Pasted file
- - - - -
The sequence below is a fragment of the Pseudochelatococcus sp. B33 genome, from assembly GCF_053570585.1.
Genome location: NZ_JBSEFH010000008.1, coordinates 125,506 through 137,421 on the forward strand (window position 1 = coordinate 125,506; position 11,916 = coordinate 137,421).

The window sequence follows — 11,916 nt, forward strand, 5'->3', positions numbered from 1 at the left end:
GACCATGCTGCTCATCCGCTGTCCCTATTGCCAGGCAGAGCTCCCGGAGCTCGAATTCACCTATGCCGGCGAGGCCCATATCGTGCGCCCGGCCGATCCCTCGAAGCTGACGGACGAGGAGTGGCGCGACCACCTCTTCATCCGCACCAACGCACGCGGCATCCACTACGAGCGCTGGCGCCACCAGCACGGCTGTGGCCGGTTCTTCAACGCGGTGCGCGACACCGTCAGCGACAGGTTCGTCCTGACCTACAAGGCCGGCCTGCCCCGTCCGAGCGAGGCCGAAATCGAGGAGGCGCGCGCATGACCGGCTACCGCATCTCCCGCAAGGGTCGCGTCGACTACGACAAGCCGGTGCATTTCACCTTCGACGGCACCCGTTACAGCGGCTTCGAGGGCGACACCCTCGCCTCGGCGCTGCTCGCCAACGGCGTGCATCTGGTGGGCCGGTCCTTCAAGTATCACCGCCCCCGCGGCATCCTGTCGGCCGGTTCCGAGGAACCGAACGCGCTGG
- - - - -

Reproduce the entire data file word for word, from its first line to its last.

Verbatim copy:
The sequence below is a fragment of the Pseudochelatococcus sp. B33 genome, from assembly GCF_053570585.1.
Genome location: NZ_JBSEFH010000008.1, coordinates 125,506 through 137,421 on the forward strand (window position 1 = coordinate 125,506; position 11,916 = coordinate 137,421).

The window sequence follows — 11,916 nt, forward strand, 5'->3', positions numbered from 1 at the left end:
GACCATGCTGCTCATCCGCTGTCCCTATTGCCAGGCAGAGCTCCCGGAGCTCGAATTCACCTATGCCGGCGAGGCCCATATCGTGCGCCCGGCCGATCCCTCGAAGCTGACGGACGAGGAGTGGCGCGACCACCTCTTCATCCGCACCAACGCACGCGGCATCCACTACGAGCGCTGGCGCCACCAGCACGGCTGTGGCCGGTTCTTCAACGCGGTGCGCGACACCGTCAGCGACAGGTTCGTCCTGACCTACAAGGCCGGCCTGCCCCGTCCGAGCGAGGCCGAAATCGAGGAGGCGCGCGCATGACCGGCTACCGCATCTCCCGCAAGGGTCGCGTCGACTACGACAAGCCGGTGCATTTCACCTTCGACGGCACCCGTTACAGCGGCTTCGAGGGCGACACCCTCGCCTCGGCGCTGCTCGCCAACGGCGTGCATCTGGTGGGCCGGTCCTTCAAGTATCACCGCCCCCGCGGCATCCTGTCGGCCGGTTCCGAGGAACCGAACGCGCTGG